The Chinese Lunar New Year is the most important and longest of the traditional Chinese Festivals. On February 12th the Year of the Rat will be behind us and the incoming Year of the Ox promises some sense of optimism from a year dominated with health and economic crisis.
The Ox Years are: 1901, 1913, 1925, 1937, 1949, 1961, 1973, 1985, 1997, 2009, 2021.
Chinese Year of the Ox starts on February 12, 2021 and will end on January 31, 2022. Predominant characteristics of the Ox are stability, loyalty, resilience and patience.
Lucky foods are served during the 16-day festival, which are believed to bring good luck for the coming year. In preparation for culinary festivities, I visited Lee Asian Market in Naples to stock up on my Asian favorites.
If you’ve never shopped at an Asian market before, this is a good time to go. They offer a wide variety of quintessential foods and goods imported from many Asian countries. There are teas, noodles, condiments, sauces, and fresh produce – some you’ve never seen or have been afraid to ask what they are. The experience can be quite daunting with aisles of exotic ingredients with packaging in foreign languages – but it is FUN and a great cultural experience.
If this is your first time to visit an Asian market, I suggest that you make a list and narrow your items to ones you are familiar with. During your visit, if you see something in someone’s basket that you are not familiar with simply ask: “What’s that and how are you going to use it?” Also, store employees love to share how ingredients are best used.
Another suggestion is to take with you an easy recipe for a Chinese stir fry dish with noodles and have fun picking out authentic ingredients using Asian produce and sauces.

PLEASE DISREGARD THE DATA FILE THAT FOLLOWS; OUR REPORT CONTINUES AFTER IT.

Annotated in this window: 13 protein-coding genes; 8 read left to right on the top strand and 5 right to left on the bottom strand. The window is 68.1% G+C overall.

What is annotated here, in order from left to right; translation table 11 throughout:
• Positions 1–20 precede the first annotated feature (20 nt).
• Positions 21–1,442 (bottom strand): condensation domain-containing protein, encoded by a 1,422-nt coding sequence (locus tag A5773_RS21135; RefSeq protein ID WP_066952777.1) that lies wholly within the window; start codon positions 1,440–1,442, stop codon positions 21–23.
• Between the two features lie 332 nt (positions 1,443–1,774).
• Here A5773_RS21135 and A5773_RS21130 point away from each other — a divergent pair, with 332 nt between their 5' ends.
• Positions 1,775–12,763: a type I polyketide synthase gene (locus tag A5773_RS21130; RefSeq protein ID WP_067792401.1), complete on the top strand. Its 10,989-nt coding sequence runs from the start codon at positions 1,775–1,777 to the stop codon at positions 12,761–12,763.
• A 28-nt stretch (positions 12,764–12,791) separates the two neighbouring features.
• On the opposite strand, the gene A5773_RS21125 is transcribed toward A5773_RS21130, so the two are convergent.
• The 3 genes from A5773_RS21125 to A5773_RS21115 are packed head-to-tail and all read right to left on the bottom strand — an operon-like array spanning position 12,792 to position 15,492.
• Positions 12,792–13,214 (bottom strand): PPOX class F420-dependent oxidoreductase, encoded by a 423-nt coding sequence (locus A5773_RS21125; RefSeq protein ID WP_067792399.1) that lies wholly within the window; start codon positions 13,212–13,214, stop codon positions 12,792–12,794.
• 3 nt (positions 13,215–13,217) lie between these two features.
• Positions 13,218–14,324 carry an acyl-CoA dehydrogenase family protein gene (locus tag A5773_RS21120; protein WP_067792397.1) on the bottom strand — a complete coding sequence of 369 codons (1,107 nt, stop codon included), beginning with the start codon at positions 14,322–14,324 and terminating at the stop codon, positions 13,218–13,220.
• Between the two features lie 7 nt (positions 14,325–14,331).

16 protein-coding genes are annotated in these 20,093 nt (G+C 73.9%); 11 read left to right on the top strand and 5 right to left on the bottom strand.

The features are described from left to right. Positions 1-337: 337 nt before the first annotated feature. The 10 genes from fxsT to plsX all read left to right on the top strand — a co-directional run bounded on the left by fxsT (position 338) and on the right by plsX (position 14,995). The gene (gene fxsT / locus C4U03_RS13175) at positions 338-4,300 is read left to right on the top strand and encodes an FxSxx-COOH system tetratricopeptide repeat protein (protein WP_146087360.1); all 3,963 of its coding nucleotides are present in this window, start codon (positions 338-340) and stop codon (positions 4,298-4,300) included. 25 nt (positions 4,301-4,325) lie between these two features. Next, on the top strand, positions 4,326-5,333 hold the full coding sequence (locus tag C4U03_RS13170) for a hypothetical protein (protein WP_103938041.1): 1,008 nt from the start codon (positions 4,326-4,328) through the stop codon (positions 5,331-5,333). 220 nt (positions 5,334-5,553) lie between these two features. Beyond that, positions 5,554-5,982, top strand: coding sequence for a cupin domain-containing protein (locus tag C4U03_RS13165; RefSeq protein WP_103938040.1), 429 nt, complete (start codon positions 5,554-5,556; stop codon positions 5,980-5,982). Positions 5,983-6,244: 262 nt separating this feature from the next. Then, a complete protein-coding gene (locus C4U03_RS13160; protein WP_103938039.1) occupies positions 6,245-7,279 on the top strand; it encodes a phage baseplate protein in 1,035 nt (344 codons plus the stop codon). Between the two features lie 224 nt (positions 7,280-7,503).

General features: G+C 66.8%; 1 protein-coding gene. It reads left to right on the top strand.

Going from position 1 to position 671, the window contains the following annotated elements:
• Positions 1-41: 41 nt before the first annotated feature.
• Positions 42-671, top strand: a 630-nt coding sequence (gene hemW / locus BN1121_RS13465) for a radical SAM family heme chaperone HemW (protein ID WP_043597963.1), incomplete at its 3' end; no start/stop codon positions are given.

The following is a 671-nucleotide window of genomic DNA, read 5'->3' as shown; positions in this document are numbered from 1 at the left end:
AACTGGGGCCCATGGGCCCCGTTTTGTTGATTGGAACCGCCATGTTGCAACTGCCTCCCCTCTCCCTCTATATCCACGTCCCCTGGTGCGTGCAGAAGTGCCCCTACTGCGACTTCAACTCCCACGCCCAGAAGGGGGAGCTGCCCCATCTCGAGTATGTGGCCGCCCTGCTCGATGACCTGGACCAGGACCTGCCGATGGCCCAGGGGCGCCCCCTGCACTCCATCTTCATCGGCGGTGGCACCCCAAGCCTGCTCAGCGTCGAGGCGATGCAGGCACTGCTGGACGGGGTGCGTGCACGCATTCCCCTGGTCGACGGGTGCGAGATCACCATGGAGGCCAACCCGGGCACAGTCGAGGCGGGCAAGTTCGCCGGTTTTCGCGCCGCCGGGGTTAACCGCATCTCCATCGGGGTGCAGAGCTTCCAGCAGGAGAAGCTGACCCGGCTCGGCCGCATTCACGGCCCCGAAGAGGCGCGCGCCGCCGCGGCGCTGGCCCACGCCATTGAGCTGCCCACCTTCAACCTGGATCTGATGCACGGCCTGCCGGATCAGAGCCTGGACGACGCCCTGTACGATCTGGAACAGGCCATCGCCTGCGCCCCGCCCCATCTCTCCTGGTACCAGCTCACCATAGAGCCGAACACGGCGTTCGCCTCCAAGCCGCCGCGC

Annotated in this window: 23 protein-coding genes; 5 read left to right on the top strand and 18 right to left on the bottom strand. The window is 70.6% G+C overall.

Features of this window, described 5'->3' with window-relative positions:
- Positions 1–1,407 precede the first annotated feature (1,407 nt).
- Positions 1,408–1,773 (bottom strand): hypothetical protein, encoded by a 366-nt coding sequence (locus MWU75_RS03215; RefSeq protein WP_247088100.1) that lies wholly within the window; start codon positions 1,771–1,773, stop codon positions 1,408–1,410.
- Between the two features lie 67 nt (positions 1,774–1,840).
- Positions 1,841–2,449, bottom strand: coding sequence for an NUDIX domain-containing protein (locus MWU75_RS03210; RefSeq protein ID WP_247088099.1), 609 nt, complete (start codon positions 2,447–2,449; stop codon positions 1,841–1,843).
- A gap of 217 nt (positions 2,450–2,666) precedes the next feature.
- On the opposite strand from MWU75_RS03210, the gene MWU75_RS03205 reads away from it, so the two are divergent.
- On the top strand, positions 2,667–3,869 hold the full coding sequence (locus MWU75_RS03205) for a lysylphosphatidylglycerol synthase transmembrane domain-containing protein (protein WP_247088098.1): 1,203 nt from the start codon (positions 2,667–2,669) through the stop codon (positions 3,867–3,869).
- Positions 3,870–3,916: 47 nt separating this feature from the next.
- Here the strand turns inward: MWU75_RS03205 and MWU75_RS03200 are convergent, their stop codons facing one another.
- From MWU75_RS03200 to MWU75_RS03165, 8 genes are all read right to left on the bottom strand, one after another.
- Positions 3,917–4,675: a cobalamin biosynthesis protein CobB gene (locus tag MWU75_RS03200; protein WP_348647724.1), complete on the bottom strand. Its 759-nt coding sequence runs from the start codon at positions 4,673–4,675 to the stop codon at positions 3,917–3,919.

I have a list of basic sauces which I use over and over such as: light and dark soy sauce, oyster sauce, hoisin sauce, sesame oil (toasted) and Chinese cooking wine. For the sesame oil make sure the label says, “pure sesame oil”. For the soy sauce if the label just says soy sauce it is all–purpose.
I also prefer my rice vinegar from the Asian store, and I use it from salad dressings to sauces and marinades – it’s not as acidic as Western vinegars. Many are also available at most grocery stores and I stay with the Japanese brands: Mizkan, Marukan or Kikkoman. Larger bottles are less expensive at Asian markets.
Rice is a pantry staple and you’ll find basmati, jasmine, black, brown, short, long grain and other varieties. My special favorite is imperial black rice for pudding but for daily use, I stay with the sweet sticky gelatinous rice also called sushi rice.
Asians love noodles and Asian markets offer a dizzying variety. Noodles are divided into three types: wheat, rice, and glass or “cellophane.” You can serve them in hot or cold broth, stir–fried, deep–fried, cold or hot. I usually stock up on basic noodles such as Chow Mein and Low Mein and take home fresh noodles, if available. Rice vermicelli noodles are great mixed in salads. Cellophane or glass noodles are great with stir fries. Egg noodles are used in most Cantonese dishes. Soba and Udon noodles are yummy Japanese noodles – great in soups or served chilled with dipping sauces.
The frozen section also offers delicious steamed buns, dumplings, egg rolls, egg roll wrappers and ice cream in delicious exotic flavors.
The meat section offers specialty meats like oxtail, tripe, chicken feet (for soup stock), beef tongue and even frog legs and Korean style beef short ribs.
On the way out, check out the tea section. They have loose or bagged varieties: green, black, and other flavors. I suggest starting with a small package if you are not familiar with the brand.
If you feel like having a culinary Asian experience, check out Lee Asian Market located at 1056 Pine Ridge Road, Naples, or any Asian Markets nearby.
Gung hay fat choy (Cantonese) ~ “wishing you great happiness and prosperity.”